“Don’t Foul Out” Academy is done for the year but those that worked to put on the summer camp, which has been offered for more than 20 years, hope that the children who attended the two and a half weeks of fun and instruction both remember and put to use the teachings that they received.
“We share with young people to help them to make the right decisions in life, in school, sports and society,” Bishop Franklin Lowery said. “It gives them the opportunity to engage in summer activities that many of them may not have an opportunity to do.”
Lowery explained that they have an acronym in the camp, “LAW,” which stands for you’ve got to love what you do, have the right attitude and the right work ethic.
“The other side of ‘LAW’ is that you’ve got to take what you’ve learned and apply it willingly,” he said. “So if I teach you something, then you know how to do it and ought to apply it willingly.”
This camp is offered under the umbrella of Lincoln County Communities in Schools, helping to keep area youth engaged during the summer. Throughout the camp, the children were taken bowling at Pin Station in Newton, to the movies and swimming. They also received a tour of Catawba Valley Community College, including the simulated hospital. Numerous individuals and organizations throughout the county and beyond have visited the camp to offer educational opportunities.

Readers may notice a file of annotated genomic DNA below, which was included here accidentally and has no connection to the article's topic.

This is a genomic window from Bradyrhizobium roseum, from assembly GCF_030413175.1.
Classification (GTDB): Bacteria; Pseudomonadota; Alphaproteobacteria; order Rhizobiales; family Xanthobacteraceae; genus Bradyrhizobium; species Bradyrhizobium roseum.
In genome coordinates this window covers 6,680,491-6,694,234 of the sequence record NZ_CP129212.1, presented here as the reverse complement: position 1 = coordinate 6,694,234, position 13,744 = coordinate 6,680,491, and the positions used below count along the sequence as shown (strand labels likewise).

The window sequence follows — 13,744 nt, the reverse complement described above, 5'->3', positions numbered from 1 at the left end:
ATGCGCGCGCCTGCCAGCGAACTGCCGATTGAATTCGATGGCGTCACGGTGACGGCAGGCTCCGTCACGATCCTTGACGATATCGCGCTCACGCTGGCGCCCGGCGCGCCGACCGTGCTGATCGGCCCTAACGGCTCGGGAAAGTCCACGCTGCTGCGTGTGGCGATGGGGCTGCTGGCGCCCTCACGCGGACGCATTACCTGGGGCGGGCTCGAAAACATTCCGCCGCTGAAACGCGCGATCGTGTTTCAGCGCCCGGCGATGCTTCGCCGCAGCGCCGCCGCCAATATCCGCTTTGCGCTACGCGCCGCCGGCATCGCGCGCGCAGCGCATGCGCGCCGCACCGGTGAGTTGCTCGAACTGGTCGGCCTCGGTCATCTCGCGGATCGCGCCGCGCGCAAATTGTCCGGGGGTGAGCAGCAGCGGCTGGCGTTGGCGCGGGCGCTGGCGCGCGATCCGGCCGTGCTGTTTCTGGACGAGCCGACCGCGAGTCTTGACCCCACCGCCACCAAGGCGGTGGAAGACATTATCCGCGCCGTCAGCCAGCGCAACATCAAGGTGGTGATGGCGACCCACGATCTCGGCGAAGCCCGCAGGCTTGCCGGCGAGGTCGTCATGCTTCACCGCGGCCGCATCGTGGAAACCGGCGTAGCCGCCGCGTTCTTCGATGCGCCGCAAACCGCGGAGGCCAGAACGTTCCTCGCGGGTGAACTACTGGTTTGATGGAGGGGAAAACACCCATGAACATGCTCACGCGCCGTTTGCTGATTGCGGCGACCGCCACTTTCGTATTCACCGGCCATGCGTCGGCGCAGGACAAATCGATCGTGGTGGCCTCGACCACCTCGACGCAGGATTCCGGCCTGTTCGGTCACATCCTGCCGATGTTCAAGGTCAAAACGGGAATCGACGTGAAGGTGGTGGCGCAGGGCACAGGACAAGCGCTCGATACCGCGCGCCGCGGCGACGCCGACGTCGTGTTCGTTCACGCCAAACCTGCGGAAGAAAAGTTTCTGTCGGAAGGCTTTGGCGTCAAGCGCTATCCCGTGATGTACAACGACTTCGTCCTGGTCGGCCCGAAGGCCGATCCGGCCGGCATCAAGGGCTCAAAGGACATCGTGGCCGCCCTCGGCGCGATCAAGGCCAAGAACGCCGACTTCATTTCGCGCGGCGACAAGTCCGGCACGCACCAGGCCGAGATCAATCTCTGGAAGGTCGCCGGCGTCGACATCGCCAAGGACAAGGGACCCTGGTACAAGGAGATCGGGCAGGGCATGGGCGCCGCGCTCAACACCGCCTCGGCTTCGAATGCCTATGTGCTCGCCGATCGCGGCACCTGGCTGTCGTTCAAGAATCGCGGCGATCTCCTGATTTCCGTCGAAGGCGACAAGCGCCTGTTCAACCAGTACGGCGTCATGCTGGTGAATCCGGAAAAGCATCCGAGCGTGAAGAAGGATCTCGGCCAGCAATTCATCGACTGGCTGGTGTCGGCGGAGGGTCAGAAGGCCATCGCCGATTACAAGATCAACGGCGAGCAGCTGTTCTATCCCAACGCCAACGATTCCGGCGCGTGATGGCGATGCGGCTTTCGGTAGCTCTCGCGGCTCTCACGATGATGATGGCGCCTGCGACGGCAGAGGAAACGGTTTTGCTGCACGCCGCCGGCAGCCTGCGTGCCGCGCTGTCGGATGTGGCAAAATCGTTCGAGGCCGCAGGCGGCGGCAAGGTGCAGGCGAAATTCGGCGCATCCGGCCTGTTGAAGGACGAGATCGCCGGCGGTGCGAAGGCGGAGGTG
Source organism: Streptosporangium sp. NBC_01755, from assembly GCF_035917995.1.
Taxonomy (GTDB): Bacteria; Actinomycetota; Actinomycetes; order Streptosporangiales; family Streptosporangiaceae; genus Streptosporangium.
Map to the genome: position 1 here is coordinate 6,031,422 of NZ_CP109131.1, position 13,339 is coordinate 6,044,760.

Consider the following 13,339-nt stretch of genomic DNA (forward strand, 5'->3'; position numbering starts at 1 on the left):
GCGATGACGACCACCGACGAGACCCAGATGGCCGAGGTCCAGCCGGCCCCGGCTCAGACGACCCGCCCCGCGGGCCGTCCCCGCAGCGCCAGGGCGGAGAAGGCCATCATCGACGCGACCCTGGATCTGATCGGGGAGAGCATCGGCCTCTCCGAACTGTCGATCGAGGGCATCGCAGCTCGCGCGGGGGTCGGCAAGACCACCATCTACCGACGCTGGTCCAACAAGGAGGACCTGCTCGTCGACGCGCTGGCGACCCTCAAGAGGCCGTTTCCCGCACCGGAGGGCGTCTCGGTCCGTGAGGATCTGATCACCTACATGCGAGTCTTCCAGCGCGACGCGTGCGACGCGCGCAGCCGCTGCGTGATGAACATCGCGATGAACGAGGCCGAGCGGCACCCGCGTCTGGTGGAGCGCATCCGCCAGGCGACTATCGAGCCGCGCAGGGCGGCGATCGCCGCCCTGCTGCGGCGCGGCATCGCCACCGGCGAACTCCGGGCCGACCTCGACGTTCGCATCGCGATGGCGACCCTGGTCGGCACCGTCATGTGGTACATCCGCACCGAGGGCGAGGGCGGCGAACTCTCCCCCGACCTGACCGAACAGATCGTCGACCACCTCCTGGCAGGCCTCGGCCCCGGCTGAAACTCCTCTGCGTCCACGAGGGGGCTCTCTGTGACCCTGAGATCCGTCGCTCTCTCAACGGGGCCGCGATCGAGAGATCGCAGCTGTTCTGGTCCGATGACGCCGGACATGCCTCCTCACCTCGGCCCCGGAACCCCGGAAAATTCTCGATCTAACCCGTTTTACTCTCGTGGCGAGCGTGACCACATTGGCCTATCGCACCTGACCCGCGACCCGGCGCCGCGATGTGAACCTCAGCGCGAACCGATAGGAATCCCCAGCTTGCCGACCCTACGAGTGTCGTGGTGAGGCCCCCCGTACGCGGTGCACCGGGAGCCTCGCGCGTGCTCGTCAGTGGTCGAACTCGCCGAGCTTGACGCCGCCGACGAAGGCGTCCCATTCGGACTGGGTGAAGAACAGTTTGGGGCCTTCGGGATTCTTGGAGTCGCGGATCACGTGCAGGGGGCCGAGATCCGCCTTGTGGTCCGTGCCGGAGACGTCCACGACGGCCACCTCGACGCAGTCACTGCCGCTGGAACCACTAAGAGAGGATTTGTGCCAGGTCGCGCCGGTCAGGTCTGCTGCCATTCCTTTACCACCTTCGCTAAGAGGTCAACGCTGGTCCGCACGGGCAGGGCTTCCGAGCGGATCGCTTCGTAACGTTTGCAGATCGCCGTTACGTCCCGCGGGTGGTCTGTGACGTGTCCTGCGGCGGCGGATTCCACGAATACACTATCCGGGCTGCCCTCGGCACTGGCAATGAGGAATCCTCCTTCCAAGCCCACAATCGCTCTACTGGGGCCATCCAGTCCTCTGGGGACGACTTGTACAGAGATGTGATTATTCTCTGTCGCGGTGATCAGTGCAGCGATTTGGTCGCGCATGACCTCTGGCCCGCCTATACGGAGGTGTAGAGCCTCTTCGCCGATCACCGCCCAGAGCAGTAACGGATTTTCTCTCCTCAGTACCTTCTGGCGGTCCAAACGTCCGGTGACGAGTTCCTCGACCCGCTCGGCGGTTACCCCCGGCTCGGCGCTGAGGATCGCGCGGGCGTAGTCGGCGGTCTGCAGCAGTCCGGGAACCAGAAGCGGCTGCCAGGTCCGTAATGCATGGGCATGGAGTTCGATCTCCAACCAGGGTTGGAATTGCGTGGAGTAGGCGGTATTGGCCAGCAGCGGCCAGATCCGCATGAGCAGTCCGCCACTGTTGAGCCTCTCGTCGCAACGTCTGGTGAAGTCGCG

The camp is very structured, Lowery said. There’s time for fun but there’s also a lot of teaching involved. Breakfast and lunch are served each day.
“We had a retired Charlotte Mecklenburg Police Department detective and his wife, who is a retired probation officer, come one day,” camp organizer CeLeste Lowery Frazier said. “They live in Lincoln County but because of a lot of the black on black crime, kids killing kids, I brought them in to speak to the kids. The CMPD officer got involved as a police officer because of an incident he had as a child. When the State Employees Credit Union comes, they have the kids make a budget, which they learn a lot from. They learn about what their salary would be if they finished high school or not, or if they go to college or not and have to make a budget based on that income. I think this is all very help for these kids as they get older. I see a huge difference in those who have been coming to camp for the past five or more years. Some of the ones that are in high school and have jobs came in on their days off to volunteer.”
On the last day of camp, professional musician John Fitzgerald McGill, Johnson C. Smith University football coordinator Johnson “Jeep” Hunter and some members of the team visited the camp and gave inspirational speeches.